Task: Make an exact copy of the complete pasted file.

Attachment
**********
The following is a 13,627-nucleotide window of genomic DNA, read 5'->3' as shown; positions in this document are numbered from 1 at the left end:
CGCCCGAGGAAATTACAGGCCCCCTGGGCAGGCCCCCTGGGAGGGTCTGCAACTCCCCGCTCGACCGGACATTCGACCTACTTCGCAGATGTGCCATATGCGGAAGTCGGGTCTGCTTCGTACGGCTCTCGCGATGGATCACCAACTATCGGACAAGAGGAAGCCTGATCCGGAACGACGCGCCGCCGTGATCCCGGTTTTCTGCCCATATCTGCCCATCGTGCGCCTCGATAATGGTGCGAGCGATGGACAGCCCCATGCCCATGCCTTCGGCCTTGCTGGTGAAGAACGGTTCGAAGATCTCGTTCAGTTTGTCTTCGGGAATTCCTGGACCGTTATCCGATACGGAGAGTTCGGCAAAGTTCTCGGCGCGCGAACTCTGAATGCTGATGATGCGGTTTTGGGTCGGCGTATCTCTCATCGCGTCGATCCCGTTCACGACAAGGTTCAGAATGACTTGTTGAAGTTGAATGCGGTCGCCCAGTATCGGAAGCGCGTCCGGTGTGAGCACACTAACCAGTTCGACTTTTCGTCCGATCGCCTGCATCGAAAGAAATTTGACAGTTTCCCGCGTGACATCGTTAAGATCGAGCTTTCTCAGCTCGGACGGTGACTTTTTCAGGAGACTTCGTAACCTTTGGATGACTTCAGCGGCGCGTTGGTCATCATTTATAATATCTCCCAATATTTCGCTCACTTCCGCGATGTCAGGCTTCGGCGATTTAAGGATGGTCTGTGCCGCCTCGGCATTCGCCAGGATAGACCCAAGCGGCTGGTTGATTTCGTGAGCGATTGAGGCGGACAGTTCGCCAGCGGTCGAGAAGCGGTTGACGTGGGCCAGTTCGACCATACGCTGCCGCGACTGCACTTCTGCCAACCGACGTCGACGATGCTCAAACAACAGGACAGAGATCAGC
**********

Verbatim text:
The following is a 13,627-nucleotide window of genomic DNA, read 5'->3' as shown; positions in this document are numbered from 1 at the left end:
CGCCCGAGGAAATTACAGGCCCCCTGGGCAGGCCCCCTGGGAGGGTCTGCAACTCCCCGCTCGACCGGACATTCGACCTACTTCGCAGATGTGCCATATGCGGAAGTCGGGTCTGCTTCGTACGGCTCTCGCGATGGATCACCAACTATCGGACAAGAGGAAGCCTGATCCGGAACGACGCGCCGCCGTGATCCCGGTTTTCTGCCCATATCTGCCCATCGTGCGCCTCGATAATGGTGCGAGCGATGGACAGCCCCATGCCCATGCCTTCGGCCTTGCTGGTGAAGAACGGTTCGAAGATCTCGTTCAGTTTGTCTTCGGGAATTCCTGGACCGTTATCCGATACGGAGAGTTCGGCAAAGTTCTCGGCGCGCGAACTCTGAATGCTGATGATGCGGTTTTGGGTCGGCGTATCTCTCATCGCGTCGATCCCGTTCACGACAAGGTTCAGAATGACTTGTTGAAGTTGAATGCGGTCGCCCAGTATCGGAAGCGCGTCCGGTGTGAGCACACTAACCAGTTCGACTTTTCGTCCGATCGCCTGCATCGAAAGAAATTTGACAGTTTCCCGCGTGACATCGTTAAGATCGAGCTTTCTCAGCTCGGACGGTGACTTTTTCAGGAGACTTCGTAACCTTTGGATGACTTCAGCGGCGCGTTGGTCATCATTTATAATATCTCCCAATATTTCGCTCACTTCCGCGATGTCAGGCTTCGGCGATTTAAGGATGGTCTGTGCCGCCTCGGCATTCGCCAGGATAGACCCAAGCGGCTGGTTGATTTCGTGAGCGATTGAGGCGGACAGTTCGCCAGCGGTCGAGAAGCGGTTGACGTGGGCCAGTTCGACCATACGCTGCCGCGACTGCACTTCTGCCAACCGACGTCGACGATGCTCAAACAACAGGACAGAGATCAGC